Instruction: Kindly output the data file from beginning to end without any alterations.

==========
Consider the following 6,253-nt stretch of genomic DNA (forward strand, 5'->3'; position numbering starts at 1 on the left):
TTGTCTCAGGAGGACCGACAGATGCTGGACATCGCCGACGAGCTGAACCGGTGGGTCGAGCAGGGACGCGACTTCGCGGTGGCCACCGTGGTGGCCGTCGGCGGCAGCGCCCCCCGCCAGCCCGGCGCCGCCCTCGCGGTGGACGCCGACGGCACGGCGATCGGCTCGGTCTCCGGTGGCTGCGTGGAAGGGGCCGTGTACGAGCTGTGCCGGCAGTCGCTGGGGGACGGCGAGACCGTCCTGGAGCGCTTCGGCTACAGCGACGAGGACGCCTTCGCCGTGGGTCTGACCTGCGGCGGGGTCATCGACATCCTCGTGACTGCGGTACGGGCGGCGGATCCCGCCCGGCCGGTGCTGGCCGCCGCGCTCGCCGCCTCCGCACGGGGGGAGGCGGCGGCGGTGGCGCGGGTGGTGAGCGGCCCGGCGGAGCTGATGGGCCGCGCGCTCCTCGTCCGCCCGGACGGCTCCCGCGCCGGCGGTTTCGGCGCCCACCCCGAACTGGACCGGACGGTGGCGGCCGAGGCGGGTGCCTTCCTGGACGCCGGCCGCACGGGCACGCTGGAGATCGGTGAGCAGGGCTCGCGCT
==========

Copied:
Consider the following 6,253-nt stretch of genomic DNA (forward strand, 5'->3'; position numbering starts at 1 on the left):
TTGTCTCAGGAGGACCGACAGATGCTGGACATCGCCGACGAGCTGAACCGGTGGGTCGAGCAGGGACGCGACTTCGCGGTGGCCACCGTGGTGGCCGTCGGCGGCAGCGCCCCCCGCCAGCCCGGCGCCGCCCTCGCGGTGGACGCCGACGGCACGGCGATCGGCTCGGTCTCCGGTGGCTGCGTGGAAGGGGCCGTGTACGAGCTGTGCCGGCAGTCGCTGGGGGACGGCGAGACCGTCCTGGAGCGCTTCGGCTACAGCGACGAGGACGCCTTCGCCGTGGGTCTGACCTGCGGCGGGGTCATCGACATCCTCGTGACTGCGGTACGGGCGGCGGATCCCGCCCGGCCGGTGCTGGCCGCCGCGCTCGCCGCCTCCGCACGGGGGGAGGCGGCGGCGGTGGCGCGGGTGGTGAGCGGCCCGGCGGAGCTGATGGGCCGCGCGCTCCTCGTCCGCCCGGACGGCTCCCGCGCCGGCGGTTTCGGCGCCCACCCCGAACTGGACCGGACGGTGGCGGCCGAGGCGGGTGCCTTCCTGGACGCCGGCCGCACGGGCACGCTGGAGATCGGTGAGCAGGGCTCGCGCT